Resources

After our Bible study discussion last night, I decided that instead of writing a devotional post today, I would give you a few resources to check out. If you want to know more about the Bible, church history, Christian doctrine, or something similar, these are good places to start. I've kept the technical stuff off the list, so these should be accessible for everyone. Study Bibles ESV Study Bible NIV Archaeological Study Bible Commentaries Cornerstone Biblical Commentary series NIV Application Commentary series IVP Bible Background Commentary: Old Testament -- Walton, Mathews, & Chavalas IVP Bible Background Commentary: New Testament -- Craig Keener Bible Dictionaries IVP Bible Dictionary se

Wrong Again?

One of my favorite Peanuts strips has Charlie Brown talking to Snoopy, who is once again seated at his trusty typewriter atop his dog house. Charlie Brown says, "I hear you're writing a book on theology. I hope you have a good title." Snoopy replies, "I have the perfect title . . . Has It Ever Occurred to You That You Might Be Wrong?" Too often, we remain firmly convinced our views are the only right ones. We generally make that assessment, not because we've done the studying and praying necessary to arrive at that conclusion, but because it's what we've heard all our lives, and so it can't possibly be wrong. Scholars have the same problem but for the opposite reason: if it's new and innovat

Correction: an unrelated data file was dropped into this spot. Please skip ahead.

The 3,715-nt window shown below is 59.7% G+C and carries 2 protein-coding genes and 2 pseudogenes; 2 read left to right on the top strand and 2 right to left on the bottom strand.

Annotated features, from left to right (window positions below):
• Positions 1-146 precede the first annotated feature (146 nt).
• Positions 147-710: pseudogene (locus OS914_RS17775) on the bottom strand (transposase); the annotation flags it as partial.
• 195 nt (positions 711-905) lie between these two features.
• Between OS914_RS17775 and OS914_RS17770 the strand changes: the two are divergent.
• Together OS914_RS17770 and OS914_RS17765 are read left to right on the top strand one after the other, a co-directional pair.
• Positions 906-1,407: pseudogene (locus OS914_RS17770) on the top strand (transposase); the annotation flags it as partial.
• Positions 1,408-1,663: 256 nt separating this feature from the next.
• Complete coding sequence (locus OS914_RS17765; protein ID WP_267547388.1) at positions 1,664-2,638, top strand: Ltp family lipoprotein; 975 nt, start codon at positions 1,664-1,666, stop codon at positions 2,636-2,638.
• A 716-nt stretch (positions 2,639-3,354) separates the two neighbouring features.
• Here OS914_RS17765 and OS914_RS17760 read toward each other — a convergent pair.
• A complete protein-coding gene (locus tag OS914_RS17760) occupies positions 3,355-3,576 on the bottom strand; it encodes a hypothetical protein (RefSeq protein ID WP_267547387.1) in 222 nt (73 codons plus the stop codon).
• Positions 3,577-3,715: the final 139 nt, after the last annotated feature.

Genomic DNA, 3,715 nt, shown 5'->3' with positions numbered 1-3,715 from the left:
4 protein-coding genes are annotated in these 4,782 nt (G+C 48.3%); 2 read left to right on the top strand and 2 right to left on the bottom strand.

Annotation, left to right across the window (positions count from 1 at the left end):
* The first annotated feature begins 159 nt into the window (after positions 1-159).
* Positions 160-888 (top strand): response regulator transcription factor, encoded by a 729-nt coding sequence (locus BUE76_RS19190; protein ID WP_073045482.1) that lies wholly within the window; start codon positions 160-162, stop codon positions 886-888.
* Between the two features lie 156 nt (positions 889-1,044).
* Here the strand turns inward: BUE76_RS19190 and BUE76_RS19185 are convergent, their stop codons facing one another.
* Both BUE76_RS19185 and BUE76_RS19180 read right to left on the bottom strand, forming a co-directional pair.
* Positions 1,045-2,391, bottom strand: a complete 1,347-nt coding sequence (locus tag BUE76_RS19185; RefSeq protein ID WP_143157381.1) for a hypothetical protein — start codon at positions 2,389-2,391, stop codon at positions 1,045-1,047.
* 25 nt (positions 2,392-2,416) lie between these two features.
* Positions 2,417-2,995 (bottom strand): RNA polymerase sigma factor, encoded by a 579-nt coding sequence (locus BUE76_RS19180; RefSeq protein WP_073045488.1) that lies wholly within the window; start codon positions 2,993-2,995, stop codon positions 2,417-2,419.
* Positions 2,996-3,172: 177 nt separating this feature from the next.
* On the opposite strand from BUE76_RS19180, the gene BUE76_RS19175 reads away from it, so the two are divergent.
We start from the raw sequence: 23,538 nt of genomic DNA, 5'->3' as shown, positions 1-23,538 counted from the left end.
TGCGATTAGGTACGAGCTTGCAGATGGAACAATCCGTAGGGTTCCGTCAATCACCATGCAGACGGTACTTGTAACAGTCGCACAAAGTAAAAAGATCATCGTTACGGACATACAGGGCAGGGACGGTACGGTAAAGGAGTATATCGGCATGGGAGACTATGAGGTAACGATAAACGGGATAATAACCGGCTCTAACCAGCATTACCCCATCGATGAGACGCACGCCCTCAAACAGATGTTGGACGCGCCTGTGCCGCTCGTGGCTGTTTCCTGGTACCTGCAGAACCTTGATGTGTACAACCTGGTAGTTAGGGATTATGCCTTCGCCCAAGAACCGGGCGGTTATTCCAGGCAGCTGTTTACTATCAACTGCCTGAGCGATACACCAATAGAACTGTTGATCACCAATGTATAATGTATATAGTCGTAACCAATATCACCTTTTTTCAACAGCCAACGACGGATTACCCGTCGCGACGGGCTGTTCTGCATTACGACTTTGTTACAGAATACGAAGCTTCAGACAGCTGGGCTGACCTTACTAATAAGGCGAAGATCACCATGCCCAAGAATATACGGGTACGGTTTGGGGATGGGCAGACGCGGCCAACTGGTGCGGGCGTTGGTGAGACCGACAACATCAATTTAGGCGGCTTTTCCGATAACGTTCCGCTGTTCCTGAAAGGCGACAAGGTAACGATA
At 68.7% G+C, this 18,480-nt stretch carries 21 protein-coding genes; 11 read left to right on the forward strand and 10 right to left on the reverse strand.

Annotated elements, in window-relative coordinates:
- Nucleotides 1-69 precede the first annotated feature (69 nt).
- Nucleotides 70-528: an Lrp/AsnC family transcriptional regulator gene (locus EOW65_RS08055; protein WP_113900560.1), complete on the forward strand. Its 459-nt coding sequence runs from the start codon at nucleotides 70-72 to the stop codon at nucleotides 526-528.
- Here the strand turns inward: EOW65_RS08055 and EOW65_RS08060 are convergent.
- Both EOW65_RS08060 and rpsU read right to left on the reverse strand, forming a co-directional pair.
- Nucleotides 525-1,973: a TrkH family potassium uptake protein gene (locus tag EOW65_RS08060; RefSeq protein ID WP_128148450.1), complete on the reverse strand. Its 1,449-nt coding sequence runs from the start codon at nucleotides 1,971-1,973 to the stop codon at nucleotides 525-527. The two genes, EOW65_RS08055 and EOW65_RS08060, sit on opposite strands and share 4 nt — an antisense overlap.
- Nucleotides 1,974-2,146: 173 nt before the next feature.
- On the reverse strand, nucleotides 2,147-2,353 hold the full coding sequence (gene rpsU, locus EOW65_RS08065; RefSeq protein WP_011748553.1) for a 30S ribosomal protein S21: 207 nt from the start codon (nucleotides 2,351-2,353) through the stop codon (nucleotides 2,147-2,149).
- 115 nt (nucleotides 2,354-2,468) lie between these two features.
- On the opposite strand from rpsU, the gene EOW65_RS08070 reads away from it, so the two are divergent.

Dulce et Decorum Est

There's a line by the Roman poet Horace made particularly famous in a different poem by Wilfred Owen: "Dulce et decorum est pro patria mori." Roughly translated, it means, "Sweet and fitting it is to die for one's country." As we observe Memorial Day, we will hear this sentiment, if not this exact phrase, repeated often. We will celebrate those who have paid the ultimate price, made the greatest display of love possible, and laid down their lives for their friends (John 15:13). It is good to remember them, to honor their service. With that said, it is also good to long for the day when we won't learn war anymore (Isaiah 2:4). We live in a vale of tears, as the saying goes, where war, violenc

Who Are You?